Forty years ago, the first CD was introduced. CD refers to Compact Disc, not Certificate of Deposit. Yet today neither seems up to date. According to my teenage daughter, anything that has been around for four decades needs some updates! She is probably right. The Thrift Savings Plan (TSP) is no exception.
With assets of $760 billion as of June 2021, the Thrift Savings Plan has come a long way since its inception in 1987. The plan initially started with one fund and is still evolving. It’s one of the most popular benefits among federal workers and service members and is well-liked because of its rock-bottom costs. Over the years the Thrift Savings Plan has made changes to include adding funds for a total of 5 standard funds plus the lifecycle options, matching contributions, and automatic enrollment. Yet, both the investment options and technology haven’t kept up with the times.
Good news, in June the Federal Retirement Thrift Investment Board rolled out several updates to provide more investment options, updated technology, and enhanced support. Let’s look at some of the changes.
Among the changes, access to additional funds is probably the most significant and certainly the one getting the most attention. For several years, military members and federal employees have requested more investment choices within their TSP.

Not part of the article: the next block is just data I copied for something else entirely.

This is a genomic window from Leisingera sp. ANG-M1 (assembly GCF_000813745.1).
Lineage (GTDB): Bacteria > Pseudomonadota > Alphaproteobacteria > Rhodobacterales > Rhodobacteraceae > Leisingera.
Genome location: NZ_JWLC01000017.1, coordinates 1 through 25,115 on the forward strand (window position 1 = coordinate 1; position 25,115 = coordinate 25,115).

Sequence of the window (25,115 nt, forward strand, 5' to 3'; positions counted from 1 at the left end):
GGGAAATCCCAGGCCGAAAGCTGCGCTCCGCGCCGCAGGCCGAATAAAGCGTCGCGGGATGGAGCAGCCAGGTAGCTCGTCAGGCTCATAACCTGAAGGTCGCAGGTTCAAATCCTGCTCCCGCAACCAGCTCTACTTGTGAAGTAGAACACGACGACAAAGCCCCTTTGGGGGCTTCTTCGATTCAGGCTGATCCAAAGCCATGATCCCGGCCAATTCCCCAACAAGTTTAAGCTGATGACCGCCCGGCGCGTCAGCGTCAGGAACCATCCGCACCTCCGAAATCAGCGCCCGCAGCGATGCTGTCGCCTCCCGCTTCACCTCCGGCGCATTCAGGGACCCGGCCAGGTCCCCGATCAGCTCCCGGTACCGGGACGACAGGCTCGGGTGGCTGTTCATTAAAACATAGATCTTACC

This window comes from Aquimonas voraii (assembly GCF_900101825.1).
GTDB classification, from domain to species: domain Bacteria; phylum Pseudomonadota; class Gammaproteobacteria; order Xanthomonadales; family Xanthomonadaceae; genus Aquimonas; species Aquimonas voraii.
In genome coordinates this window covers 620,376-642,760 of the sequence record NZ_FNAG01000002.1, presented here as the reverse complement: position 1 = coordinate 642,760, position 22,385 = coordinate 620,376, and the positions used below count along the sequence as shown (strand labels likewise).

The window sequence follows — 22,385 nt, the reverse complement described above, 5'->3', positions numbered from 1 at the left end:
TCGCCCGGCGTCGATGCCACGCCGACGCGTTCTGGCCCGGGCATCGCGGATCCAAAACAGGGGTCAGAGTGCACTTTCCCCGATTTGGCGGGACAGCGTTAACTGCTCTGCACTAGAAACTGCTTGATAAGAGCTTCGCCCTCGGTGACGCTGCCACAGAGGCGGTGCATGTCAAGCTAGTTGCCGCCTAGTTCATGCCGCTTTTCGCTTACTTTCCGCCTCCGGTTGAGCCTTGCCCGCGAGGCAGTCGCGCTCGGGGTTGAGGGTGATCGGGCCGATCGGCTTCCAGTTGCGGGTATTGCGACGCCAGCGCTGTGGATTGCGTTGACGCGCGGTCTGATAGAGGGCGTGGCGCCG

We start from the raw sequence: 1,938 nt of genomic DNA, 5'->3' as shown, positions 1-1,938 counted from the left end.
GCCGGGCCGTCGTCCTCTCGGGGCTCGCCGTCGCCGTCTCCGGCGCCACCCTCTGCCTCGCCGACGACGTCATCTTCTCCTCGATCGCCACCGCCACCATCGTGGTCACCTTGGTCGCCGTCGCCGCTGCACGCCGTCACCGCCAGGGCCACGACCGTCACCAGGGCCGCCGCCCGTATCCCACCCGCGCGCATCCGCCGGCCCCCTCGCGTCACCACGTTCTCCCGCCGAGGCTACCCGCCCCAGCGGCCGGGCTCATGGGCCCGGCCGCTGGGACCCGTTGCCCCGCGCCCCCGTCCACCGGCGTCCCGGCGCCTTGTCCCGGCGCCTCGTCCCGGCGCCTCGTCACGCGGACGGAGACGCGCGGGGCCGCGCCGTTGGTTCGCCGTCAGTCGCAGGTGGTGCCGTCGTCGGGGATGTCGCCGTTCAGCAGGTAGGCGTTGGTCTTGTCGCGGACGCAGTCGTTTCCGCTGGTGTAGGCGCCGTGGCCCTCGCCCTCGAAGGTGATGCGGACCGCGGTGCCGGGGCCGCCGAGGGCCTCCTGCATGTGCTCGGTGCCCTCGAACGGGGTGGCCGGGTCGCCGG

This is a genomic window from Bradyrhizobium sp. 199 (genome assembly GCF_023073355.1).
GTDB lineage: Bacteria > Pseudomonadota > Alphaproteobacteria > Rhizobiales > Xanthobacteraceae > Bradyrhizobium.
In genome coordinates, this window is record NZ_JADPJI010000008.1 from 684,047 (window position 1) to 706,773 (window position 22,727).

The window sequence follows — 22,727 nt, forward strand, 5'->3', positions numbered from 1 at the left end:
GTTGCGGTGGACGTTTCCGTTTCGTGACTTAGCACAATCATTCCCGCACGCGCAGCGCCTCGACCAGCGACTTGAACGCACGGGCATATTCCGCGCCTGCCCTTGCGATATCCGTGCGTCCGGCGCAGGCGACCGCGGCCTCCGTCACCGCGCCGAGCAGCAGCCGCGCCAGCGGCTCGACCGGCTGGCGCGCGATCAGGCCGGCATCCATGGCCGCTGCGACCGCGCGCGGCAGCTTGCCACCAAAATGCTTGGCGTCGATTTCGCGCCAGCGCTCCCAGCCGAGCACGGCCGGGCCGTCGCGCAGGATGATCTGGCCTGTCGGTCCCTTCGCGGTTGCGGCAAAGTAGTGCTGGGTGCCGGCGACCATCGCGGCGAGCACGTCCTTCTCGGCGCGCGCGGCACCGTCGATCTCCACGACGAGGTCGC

With the new options, TSP participants can now access the 5,000 mutual funds through TSP’s mutual fund window. The mutual fund window is a self-directed brokerage account that enables individuals to purchase shares of mutual funds through a broker-dealer that has been selected by their retirement plan or by one of their retirement plan's service providers. A major difference between the new mutual fund choices and the TSP funds is that the original choices are all passively managed index funds. However, with the mutual fund window, TSP participants will obtain access to actively managed mutual funds. As a result, participants will have to research the funds and management fees for the new choices.
If that sounds overwhelming to you, don’t worry; the same standard five funds, G Fund (Government Securities), F Fund (Fixed Income), C Fund (Large Cap Equities), S Fund (Small Cap Equities), and I Fund (International Equities), and the Lifecycle funds which are offerings that provide a pre-selected mix of the standard funds remain.
More choices, more expenses. Participants who continue to invest in the standard five funds or the lifecycle funds will not have to pay extra fees. However, TSP will charge additional fees if the participant selects from the new funds in the mutual fund window.
New expenses compared to the actual historic TSP expenses
Historic TSP Funds Fees
New Mutual Funds Fees
Annual Maintenance Fee
Mutual Fund Specific Fees
TSP Annual Fund Window Administrative Fee
Range from 0.43% to 0.058%
$150 + $28.75 per trade + mutual fund specific fees
Source: Military.com June 7, 2022
TSP explained that people who select the new funds will have to pay the extra costs. In other words, the expenses of providing the additional mutual fund options will be paid for by those who choose to purchase them. As a result, TSP participants can continue with the traditional funds if they would like at the current low cost.
Participating in the Mutual Fund Window
There are new rules about selecting from among the 5,000 funds in the mutual fund window.